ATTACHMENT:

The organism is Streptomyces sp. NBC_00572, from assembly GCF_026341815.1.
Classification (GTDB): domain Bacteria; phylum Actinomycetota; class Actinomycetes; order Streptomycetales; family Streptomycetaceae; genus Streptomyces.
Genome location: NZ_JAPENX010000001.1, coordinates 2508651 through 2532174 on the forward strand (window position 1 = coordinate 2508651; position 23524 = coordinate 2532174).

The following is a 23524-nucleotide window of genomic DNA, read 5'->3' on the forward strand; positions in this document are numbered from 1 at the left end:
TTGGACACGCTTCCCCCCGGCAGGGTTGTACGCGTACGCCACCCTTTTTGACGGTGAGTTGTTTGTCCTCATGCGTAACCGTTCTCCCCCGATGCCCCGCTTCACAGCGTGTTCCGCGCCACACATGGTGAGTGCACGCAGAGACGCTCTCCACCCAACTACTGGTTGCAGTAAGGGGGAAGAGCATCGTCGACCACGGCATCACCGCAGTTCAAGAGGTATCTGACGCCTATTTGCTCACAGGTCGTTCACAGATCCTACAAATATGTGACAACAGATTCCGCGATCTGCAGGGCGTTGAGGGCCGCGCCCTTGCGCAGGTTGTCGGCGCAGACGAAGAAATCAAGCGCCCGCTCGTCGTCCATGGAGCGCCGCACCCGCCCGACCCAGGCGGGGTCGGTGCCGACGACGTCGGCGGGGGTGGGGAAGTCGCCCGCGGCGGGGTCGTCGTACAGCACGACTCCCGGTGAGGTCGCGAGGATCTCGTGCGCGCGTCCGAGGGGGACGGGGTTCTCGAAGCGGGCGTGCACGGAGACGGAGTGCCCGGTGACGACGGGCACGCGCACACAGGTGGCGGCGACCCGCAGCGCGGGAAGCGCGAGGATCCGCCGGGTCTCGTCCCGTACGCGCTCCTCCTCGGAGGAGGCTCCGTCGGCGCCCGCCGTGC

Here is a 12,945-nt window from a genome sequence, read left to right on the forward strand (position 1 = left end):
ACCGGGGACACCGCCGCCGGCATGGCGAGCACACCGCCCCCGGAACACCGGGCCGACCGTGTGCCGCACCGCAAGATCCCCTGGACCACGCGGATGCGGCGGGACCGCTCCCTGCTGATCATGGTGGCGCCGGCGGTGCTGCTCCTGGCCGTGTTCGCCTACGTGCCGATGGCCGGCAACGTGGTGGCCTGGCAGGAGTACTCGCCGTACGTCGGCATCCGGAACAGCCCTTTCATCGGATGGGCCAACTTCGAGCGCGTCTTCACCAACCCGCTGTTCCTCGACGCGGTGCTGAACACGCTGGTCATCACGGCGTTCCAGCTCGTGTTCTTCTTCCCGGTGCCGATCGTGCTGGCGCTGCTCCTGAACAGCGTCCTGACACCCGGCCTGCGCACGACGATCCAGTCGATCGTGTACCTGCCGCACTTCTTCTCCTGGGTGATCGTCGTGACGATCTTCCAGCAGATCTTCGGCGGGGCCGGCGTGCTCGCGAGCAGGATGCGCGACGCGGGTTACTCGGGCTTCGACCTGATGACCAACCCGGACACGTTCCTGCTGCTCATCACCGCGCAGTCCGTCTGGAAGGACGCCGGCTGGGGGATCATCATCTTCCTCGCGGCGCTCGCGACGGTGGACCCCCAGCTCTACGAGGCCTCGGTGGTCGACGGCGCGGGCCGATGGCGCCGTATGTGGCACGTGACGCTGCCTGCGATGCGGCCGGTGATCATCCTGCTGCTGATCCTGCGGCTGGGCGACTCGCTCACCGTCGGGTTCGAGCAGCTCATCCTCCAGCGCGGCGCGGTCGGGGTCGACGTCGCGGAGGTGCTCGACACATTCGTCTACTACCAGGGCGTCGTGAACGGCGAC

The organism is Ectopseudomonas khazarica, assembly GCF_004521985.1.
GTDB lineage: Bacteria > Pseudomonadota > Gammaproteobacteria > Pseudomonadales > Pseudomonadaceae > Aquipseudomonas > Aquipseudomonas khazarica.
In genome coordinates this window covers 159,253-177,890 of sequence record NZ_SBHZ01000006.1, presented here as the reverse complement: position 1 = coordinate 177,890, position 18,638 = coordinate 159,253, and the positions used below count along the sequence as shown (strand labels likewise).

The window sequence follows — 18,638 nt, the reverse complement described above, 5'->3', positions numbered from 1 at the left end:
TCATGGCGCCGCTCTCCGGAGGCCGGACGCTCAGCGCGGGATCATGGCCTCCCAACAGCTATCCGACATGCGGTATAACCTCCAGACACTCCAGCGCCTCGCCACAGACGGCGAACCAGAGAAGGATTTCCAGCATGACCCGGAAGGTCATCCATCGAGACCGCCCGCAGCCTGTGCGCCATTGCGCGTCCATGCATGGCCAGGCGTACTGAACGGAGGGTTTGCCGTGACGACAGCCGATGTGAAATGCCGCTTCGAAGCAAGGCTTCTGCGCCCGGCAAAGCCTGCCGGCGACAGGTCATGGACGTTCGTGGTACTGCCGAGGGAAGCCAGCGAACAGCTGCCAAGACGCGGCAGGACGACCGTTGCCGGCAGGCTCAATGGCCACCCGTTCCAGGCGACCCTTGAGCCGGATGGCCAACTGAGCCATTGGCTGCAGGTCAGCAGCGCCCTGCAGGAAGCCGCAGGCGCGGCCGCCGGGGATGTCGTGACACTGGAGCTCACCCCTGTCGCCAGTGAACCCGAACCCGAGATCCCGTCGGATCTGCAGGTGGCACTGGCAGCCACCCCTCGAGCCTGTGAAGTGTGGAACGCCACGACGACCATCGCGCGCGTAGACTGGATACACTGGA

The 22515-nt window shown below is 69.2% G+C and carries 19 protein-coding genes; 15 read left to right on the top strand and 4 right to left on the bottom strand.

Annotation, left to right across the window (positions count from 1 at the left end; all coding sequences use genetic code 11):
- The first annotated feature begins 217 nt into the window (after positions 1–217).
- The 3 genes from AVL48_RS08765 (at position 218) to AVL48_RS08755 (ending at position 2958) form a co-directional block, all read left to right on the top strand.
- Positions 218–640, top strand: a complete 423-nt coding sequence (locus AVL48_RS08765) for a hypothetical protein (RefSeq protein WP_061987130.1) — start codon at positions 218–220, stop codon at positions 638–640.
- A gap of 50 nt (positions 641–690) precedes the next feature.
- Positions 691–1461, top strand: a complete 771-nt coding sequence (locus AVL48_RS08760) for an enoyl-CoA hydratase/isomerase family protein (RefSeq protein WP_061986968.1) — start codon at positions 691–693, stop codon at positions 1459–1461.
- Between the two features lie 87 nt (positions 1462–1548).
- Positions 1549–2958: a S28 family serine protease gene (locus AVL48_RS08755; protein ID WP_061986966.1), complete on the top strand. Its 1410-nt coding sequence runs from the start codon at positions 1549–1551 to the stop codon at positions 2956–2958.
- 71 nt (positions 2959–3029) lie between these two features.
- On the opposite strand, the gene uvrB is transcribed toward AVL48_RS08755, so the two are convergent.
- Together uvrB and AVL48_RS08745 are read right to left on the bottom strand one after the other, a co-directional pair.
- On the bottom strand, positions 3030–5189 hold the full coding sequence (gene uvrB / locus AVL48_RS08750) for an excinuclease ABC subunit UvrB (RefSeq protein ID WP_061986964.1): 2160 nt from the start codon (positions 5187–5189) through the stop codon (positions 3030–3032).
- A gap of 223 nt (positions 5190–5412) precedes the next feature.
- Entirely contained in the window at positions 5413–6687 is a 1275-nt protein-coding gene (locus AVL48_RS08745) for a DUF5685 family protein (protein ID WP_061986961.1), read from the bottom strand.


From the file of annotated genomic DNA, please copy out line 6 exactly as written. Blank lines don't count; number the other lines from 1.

Here is a 12,945-nt window from a genome sequence, read left to right on the forward strand (position 1 = left end):